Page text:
Disc two concludes with four tracks from the session that was supposed to make up an album called Stringtime (the first five selections from the last disc are also from this session). This is definitely the strangest and probably weakest session here, although there are some interesting moments. Cellist Calo Scott is the standout musician, aside from Mulligan, contributing a number of fine solos. Although the four tunes from the second disc were released, this date clearly did not work quite according to plan. More rehearsal time was needed—the quartet and Mulligan seem hesitant in a number of places.

The bulk of the third disc contains the sessions with vocalist Annie Ross. Some of the tunes were originally put out under Ross' name on the World Pacific label; the resulting album was called Annie Ross Sings a Song of Mulligan. The vocalist is backed by the same quartet that appears on the first CD of this set, for two December '57 sessions. The ensemble changes slightly for the September 1958 session, with Art Farmer replacing Baker on trumpet, and Bill Crow replacing Grimes on bass.

These tunes are all standards, mostly well-known ones, and Ross puts her own spin on each of them. Be it the quickly paced "It Don't Mean a Thing or the slow and sublime version of "I've Grown Accustomed To His Face (two versions are included), the vocalist brings out the true meaning of each song, without making them sound contrived or superficial. "You Turned The Tables On Me is blues-tinged and Mulligan bobs and weaves around Ross' voice. The addition of Farmer is a welcome change, as his sound is darker and fuller than Baker's. Farmer was Mulligan's trumpeter at the time; they also recorded a beautiful quartet album for Columbia called What Is There To Say.


CD1 - Reunion; When Your Lover Has Gone; Star Dust; My Heart Belongs To Daddy; Jersey Bounce; Surrey With The Fringe On Top; Ornithology; Trav'lin' Light; People Will Say Were In Love; Gee Baby, Ain't I Good To You; The Song Is You; Festive Minor; I Got Rhythm; Trav'lin' Light (alternate take); Gee Baby, Ain't I Good To You (alternate take); All The Things You Are.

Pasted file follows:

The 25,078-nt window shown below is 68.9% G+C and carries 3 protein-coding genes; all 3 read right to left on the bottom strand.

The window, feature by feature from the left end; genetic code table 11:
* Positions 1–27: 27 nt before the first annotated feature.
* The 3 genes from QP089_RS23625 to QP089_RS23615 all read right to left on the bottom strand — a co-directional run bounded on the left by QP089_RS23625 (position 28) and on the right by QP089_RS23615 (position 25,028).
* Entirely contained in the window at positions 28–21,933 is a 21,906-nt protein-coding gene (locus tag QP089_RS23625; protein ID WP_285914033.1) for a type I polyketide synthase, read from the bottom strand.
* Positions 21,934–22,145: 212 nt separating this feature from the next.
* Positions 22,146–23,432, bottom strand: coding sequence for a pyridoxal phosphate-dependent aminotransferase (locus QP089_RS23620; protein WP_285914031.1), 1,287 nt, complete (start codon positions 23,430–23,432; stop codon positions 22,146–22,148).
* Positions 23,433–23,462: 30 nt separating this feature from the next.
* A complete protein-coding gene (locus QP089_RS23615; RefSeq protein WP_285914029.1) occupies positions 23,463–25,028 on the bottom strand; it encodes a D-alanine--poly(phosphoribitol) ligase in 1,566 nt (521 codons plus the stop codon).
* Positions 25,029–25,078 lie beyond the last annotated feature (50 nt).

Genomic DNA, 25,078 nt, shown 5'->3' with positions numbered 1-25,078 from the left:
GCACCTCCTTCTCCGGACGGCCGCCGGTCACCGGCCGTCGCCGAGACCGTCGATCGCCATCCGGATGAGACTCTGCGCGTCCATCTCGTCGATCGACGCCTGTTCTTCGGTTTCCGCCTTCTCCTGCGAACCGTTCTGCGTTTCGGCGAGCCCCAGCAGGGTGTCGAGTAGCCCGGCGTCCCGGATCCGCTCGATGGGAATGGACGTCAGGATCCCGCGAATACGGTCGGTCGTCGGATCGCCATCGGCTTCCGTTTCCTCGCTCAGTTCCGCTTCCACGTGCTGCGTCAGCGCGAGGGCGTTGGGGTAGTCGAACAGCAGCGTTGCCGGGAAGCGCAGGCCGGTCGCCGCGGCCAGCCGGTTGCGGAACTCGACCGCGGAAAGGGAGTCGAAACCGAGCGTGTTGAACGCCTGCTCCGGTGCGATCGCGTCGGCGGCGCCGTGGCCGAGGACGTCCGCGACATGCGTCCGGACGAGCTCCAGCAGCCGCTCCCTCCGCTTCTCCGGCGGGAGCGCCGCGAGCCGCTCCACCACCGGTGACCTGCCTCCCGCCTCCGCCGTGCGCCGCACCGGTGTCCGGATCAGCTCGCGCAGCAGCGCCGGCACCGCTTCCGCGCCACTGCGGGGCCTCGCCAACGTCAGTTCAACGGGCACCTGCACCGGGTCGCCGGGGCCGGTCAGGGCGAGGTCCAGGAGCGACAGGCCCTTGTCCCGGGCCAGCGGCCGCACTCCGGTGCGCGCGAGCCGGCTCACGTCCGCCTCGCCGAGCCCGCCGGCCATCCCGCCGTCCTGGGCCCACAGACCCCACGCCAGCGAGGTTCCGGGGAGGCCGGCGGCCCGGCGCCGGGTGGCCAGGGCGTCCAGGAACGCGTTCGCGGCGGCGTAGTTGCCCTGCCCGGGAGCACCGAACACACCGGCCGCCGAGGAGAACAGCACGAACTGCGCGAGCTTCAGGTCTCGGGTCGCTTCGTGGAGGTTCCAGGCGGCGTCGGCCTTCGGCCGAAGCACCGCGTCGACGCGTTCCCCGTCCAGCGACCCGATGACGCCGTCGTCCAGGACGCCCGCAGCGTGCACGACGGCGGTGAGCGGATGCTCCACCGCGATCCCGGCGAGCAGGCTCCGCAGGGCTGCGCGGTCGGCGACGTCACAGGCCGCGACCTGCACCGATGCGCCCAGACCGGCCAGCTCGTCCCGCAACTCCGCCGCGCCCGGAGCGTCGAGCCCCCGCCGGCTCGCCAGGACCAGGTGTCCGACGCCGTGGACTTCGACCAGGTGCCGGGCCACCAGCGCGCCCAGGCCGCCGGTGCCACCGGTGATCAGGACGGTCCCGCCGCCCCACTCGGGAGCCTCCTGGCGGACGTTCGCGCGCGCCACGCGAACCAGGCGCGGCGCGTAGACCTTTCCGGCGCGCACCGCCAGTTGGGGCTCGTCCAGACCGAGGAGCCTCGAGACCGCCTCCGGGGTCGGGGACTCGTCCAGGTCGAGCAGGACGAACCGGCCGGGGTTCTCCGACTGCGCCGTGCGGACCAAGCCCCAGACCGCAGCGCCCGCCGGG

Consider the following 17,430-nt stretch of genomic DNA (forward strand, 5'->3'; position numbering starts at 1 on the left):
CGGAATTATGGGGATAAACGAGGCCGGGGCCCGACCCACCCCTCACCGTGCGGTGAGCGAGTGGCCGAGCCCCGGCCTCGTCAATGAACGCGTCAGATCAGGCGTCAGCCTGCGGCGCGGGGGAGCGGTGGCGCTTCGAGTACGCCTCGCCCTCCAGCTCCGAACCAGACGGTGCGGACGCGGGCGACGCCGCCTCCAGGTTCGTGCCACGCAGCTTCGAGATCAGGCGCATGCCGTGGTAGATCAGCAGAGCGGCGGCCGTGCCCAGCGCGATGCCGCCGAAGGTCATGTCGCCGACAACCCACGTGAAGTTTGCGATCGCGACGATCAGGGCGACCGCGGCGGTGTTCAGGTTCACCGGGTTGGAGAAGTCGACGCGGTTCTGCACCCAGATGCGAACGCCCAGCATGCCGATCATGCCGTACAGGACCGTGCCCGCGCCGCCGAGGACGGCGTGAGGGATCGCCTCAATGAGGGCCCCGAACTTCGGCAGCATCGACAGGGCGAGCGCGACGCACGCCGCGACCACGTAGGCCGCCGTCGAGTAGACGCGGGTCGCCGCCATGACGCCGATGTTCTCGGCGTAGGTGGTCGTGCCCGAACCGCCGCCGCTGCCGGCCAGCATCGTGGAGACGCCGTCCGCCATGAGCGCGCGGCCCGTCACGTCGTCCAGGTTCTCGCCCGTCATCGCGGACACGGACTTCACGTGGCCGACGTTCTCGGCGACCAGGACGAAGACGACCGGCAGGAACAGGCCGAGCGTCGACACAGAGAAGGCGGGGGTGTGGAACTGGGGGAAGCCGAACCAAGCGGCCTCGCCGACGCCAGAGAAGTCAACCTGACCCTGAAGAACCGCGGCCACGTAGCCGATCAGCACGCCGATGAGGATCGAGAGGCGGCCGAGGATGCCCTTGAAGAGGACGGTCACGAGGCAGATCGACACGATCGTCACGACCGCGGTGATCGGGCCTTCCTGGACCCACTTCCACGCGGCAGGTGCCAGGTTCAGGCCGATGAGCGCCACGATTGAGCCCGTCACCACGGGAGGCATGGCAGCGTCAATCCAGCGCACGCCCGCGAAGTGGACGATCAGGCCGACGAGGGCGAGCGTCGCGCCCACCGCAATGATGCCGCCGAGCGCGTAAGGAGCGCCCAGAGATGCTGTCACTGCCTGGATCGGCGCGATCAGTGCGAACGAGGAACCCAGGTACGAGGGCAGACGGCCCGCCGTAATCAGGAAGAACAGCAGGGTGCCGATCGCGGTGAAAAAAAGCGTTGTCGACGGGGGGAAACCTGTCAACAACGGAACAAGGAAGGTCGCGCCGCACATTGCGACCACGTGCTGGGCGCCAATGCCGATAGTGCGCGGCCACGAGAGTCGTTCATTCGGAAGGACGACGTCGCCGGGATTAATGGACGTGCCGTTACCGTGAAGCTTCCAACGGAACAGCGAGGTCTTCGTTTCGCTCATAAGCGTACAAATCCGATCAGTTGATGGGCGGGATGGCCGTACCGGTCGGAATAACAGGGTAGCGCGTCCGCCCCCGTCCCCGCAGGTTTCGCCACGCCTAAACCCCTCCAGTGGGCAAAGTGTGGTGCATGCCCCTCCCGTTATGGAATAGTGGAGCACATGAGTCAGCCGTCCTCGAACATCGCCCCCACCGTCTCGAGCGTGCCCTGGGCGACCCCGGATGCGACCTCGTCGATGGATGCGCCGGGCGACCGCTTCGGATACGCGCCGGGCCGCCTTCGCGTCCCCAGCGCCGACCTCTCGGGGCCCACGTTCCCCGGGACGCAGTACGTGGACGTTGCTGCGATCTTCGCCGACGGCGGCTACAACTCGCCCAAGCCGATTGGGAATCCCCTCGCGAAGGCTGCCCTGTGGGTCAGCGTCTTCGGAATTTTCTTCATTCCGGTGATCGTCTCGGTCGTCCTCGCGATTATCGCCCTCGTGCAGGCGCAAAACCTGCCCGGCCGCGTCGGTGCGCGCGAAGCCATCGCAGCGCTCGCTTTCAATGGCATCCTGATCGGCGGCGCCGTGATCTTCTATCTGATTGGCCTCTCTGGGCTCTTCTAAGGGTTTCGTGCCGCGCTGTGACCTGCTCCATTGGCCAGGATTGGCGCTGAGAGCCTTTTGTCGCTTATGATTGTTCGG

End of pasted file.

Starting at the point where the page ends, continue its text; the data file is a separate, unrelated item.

CD2 - Four And One Moore; Crazy Day; Turnstile; Sextet; Disc Jockey Jump (full version); Venus De Milo; Revelation; Crazy Day (mono take); Turnstile (mono take); May- Reh; The Preacher; Good Bait; Bags' Groove.

CD3 - Lullaby In Rhythm; Body And Soul; Out Of Nowhere; I'll Remember April; I Can't Get Started; I Feel Pretty; How About You?; I've Grown Accustomed To His Face; This Time The Dream's On Me; Let There Be Love; All Of You; Give Me The Simple Life; This Is Always; Between The Devil And The Deep Blue Sea; It Don't Mean A Thing If It Ain't Got That Swing (unedited version); The Lady's In Love With You; My Old Flame; I Guess I'll Have To Change My Plans; You Turned The Tables On Me; This Is Always (first version); I've Grown Accustomed To His Face (first version).


Chet Baker, Art Farmer: trumpet; Lee Konitz: alto saxophone; Allan Eager, alto and tenor saxophone; Zoot Sims, alto and tenor saxophone; Al Cohn, tenor and baritone saxophone; Gerry Mulligan, baritone saxophone; Freddie Green, Paul Palmieri, guitar; Dick Wetmore, violin; Calo Scott, cello; Henry Grimes, Vinnie Burke, Bill Crow, bass; Dave Bailey, drums; Annie Ross, vocal; Bill Holman, arranger.